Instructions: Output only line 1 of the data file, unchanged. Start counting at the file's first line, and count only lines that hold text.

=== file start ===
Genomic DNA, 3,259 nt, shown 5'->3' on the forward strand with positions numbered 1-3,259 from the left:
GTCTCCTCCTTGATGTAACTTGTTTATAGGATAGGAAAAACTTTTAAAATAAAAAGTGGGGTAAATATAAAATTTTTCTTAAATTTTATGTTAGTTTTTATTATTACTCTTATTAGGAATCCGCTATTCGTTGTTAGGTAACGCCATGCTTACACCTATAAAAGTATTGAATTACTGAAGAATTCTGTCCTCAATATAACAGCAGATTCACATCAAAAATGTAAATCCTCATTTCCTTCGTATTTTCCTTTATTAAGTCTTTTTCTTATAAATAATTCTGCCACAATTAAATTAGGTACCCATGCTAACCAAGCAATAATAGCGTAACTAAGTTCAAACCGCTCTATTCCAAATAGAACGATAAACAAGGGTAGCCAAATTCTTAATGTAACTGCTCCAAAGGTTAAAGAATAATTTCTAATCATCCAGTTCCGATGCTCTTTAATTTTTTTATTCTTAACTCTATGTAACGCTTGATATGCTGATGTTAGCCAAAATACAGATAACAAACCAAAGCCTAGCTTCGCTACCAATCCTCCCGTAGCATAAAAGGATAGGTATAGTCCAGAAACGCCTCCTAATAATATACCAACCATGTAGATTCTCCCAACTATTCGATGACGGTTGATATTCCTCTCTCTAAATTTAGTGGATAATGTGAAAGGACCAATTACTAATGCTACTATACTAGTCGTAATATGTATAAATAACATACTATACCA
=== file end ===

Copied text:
Genomic DNA, 3,259 nt, shown 5'->3' on the forward strand with positions numbered 1-3,259 from the left: